Ramone served as a songwriter in New York’s famed Brill Building music factory and worked early on with Quincy Jones, Tom Dowd, Creed Taylor, Jerry Leiber & Mike Stoller and Burt Bacharach & Hal David, among others. In 1959, he launched the A&R Recording studios on Seventh Avenue in New York, where Blood on the Tracks and so many other classics were recorded.

“Players are like prodigies, thoroughbreds," he added. "You have to handle them with care.”
Born on Jan. 5, 1941, Ramone at age 3 began studying the piano and violin, and he attended the Juilliard School in New York as a teenager. Although he was an accomplished performer and composer, he was attracted to the technical side of music and became a wizard working with the dials.


Ramone was nominated for 33 Grammy awards, winning 14 awards and a technical Grammy for a lifetime of innovative contributions to the recording industry:
1965 – Best Engineered Recording (non classical), for Getz/Gilberto
1970 – Best Musical Show Album for producing Promises, Promises
1976 – Album of the Year for producing Still Crazy After All These Years
1979 – Record of the Year for producing "Just the Way You Are"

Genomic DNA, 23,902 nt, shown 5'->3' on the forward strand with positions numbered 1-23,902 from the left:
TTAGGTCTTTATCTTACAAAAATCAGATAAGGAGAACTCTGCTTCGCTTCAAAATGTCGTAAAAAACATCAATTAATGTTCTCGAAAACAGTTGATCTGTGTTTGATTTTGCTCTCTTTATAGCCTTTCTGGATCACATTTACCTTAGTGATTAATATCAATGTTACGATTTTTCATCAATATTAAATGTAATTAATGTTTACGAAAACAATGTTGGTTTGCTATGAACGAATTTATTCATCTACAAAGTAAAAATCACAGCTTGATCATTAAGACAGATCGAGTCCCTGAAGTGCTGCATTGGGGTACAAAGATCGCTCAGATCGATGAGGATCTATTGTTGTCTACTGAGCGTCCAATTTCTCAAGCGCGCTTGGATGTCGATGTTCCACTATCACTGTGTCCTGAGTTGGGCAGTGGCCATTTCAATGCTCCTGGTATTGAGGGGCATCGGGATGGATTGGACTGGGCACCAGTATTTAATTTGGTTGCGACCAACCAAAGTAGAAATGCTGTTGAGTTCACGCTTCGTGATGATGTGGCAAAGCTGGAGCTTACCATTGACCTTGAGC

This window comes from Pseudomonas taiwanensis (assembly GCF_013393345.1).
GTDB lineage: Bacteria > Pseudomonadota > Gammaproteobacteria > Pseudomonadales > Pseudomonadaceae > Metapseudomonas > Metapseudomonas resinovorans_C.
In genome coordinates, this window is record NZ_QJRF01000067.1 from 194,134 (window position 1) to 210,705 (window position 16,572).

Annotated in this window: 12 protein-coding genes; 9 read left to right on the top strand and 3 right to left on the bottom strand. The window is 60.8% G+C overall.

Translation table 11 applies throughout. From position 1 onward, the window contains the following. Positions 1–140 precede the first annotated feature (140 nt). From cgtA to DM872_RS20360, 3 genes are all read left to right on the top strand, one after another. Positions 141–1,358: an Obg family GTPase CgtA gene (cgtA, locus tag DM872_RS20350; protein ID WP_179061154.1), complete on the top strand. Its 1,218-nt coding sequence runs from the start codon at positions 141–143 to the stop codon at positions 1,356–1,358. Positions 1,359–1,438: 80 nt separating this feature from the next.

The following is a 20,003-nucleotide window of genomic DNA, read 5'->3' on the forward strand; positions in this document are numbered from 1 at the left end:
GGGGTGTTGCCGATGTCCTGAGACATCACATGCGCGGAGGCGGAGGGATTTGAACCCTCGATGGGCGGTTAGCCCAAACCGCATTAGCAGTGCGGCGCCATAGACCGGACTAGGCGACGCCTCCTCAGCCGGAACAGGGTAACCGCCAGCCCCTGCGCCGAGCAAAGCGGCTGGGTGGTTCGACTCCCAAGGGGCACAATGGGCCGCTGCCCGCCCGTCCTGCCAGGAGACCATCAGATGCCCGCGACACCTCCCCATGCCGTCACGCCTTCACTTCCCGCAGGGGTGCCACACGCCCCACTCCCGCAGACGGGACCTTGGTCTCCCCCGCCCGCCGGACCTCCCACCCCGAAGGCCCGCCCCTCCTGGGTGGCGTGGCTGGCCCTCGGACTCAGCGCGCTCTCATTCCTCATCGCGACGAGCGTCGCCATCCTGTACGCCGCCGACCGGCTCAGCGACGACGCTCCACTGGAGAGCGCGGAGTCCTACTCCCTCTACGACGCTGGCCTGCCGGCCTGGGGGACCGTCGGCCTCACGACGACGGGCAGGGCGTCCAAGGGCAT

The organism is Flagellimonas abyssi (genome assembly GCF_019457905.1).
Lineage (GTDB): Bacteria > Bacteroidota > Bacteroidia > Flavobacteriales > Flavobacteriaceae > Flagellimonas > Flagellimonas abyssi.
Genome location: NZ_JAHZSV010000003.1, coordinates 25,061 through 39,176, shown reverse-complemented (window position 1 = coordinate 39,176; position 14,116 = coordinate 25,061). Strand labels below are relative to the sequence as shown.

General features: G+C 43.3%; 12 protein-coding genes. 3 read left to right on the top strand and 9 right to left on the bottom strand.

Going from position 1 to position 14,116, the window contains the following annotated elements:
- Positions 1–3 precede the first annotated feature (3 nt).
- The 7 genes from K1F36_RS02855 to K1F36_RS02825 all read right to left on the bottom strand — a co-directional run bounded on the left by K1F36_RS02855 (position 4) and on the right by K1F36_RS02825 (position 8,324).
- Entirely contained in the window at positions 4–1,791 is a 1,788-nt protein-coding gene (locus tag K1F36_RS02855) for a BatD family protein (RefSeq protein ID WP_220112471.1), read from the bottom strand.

1980 – Album of the Year for producing 52nd Street
1981 – Producer of the Year (non classical)
1984 – Best Album Of Original Score Written For A Motion Picture Or A Television Special, for Flashdance
1995 – Best Musical Show Album for producing Passion
2003 – Best Traditional Pop Vocal Album, for producing "Playin' With My Friends: Bennett Sings The Blues"
2005 – Album of the Year and Best Surround Sound Album for producing Genius Loves Company
2006 – Best Traditional Pop Vocal Album for producing The Art of Romance
2007 – Best Traditional Pop Vocal Album for producing Duets: An American Classic
2012 – Best Traditional Pop Vocal Album for producing Duets II

 

For more information on the 18th Annual USA Songwriting Competition, please go to: http://www.songwriting.net

Tags: songwriter, song writer, Songwriting, producer, Bob Dylan, Elton John, Barbra Streisand, Phil Ramone, Frank Sinatra, Ray Charles, Rod Stewart

Songwriters: Make Your Demos Really Pop!

Posted by Jessica Brandon on Thu, May 03, 2012 @11:45 AM

Songwriters: Make Your Demos Really Pop!

 Singers Guide to Powerful Performances